My middle-schoolers are coming along nicely in their conceptual understanding. I would like to share one project that my 7th-graders are working on currently. It's an old ratios assignment from when I taught middle-schoolers way back when, but still one that gets kids all riled up and excited, apparently.
First, I want to share a neat little trick with teaching ratios. My first and second years of teaching, I had a lot of trouble getting kids to "see" how to convert part-to-part ratios (such as girls:boys = 3:2) to part-to-whole ratios (such as girls:total = 3:5). I used all these hands-on manipulatives and guided exercises, but to no avail! My third year, I finally figured it out. All this time I had been trying to explain ratios, when instead I should have been letting kids observe ratios, because ratios are an intuitive concept!
So, nowadays I teach ratios problems using tables of values. The tables always start with zeros, because I want to continuously reinforce the connection between direct variations and ratios problems.
I've noticed that this way, no matter if the kids are starting with a part-to-part or part-to-whole ratio as given in the problem, they can always manage to find the other missing parts. And also, they can see how every part (or column) scales equally, thereby leading naturally to the idea of a scale factor. When the problem then asks, "How many boys would there be, if there are 966 girls?" they can figure out easily which column 966 goes into, and then extend (fairly easily, with a bit of practice) the idea of scale factors to find the other column values. --And this is with my Grade 7s, who had never before seen any ratios problems! In the past, when I used the same method with my 8th-graders, I didn't have to teach them anything at all; they could just observe the pattern and figure out the scale factor shortcut when they felt tired of extending the table tediously.
Anyway, following some practice of the table method, I finally introduced cross multiplication. The kids were mad at me; they thought that setting up and solving proportions was way more difficult than making the tables! I made them practice both methods so that in the future, should a teacher require cross multiplication and/or the problem involves decimals, it'd still be in their arsenal. But, I am happy that their conceptual understanding is strong enough to want to replace the cross multiplication.
In any case, back to the ratios project. The kids are given the specs of an original shape and partial specs of a new shape. They need to use their understanding of part-to-part and part-to-whole ratios in order to find the scale factor and to scale all sides appropriately. In the end, they measure and cut out both versions (initial and final), and in groups of 3 write out an explanation of the entire process -- which everyone has to agree upon -- and create an explanatory poster.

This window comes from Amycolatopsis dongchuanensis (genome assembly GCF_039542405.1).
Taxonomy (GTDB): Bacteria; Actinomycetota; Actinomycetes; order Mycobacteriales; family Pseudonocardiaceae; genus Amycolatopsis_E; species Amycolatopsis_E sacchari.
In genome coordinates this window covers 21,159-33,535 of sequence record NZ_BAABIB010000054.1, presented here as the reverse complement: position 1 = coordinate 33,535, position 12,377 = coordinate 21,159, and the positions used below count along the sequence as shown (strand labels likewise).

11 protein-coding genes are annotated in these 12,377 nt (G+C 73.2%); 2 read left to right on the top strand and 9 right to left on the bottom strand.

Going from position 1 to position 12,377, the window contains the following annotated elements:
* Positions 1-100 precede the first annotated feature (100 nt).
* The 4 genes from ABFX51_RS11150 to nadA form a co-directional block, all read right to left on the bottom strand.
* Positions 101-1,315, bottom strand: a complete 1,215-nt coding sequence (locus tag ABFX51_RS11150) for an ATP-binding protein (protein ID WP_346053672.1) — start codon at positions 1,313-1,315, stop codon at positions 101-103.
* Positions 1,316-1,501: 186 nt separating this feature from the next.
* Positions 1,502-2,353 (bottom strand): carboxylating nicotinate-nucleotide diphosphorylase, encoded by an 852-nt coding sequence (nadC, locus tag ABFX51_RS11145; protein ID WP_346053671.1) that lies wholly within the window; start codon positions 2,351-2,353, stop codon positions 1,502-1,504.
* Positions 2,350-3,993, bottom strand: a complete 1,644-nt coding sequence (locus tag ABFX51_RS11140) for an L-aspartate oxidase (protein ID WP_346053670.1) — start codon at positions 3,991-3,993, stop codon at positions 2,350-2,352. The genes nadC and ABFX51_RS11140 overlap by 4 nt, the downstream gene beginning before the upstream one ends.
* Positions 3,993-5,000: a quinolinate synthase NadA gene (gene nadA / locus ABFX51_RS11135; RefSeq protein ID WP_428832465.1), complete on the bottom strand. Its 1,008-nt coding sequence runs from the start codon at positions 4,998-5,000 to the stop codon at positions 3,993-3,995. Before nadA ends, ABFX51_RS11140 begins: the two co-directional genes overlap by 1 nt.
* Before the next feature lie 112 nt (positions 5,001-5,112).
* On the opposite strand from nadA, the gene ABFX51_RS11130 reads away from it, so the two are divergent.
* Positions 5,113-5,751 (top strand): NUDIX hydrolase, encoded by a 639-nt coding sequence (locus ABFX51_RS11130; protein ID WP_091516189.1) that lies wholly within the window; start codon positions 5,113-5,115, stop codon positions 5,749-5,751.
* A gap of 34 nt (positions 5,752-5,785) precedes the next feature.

I like this project, because it allows me to differentiate easily. Some groups have scale factors that are whole numbers, and others have scale factors that are unit fractions (ie. 1/n where n is an integer), while others have scale factors that are non-unit fractions. Since they're not told what the scale factors are, finding it can be a bit tricky when it is a non-unit fraction.
Anyway, so far, it's going swimmingly! The kids have almost all finished measuring and cutting out their two shapes and are working on the final written explanations. If that sounds like fun to you, here are the project prompts I used this year (excluding the instructions for the posters) and the warmup exercise I used to introduce the idea of geometric scaling.
For Grade 8, we are wrapping up two application assignments of the functions we have been learning. I did Dan's cup-stacking activity with them and they enjoyed it immensely -- 3 or so groups came within 1 cup of the final result! I also did a traditional profit and revenue assignment with them. It was the first time I felt like we were getting into complicated application, and although it surely challenged them conceptually, I could see that some of them, at least, enjoyed the discussions about why it makes sense that profit and revenue are both shaped like a parabola.
Today, I taught them to graph linear functions. But I did so by tying it firmly into the meaning of slope and y-intercept inside a word problem, so that every time they look at an equation like y=3x/5 + 2 they will think to themselves that 2 is the starting value (such as # vacation days at the beginning of the year) and 3/5 is a rate -- 5 describing "how often" it happens and 3 describing "what actually happens." (For example, every 5 months you gain 3 vacation days.) It was the first time I did graphing by connecting it to my Mad Libbs worksheet on interpreting linear functions, and it worked really beautifully!!! Not a single kid was lost in the graphing of equations, when they were just thinking about the meanings of the rate and the starting value and putting that into graphical form. Kids were even figuring out for themselves the idea of rise and run in a fractional slope, even though they had never learned this before!!
:) Yay to experimenting. Small changes, big impact!
Addendum 11/16/11: Today I gave my kids a bunch of graphs for them to write equations for. Using just their understanding of the meanings of parameters inside the slope-intercept equation as related to word problems, they were able to easily look at graphs and to write those equations without messing up! This has been the smoothest teaching of writing equations EVER.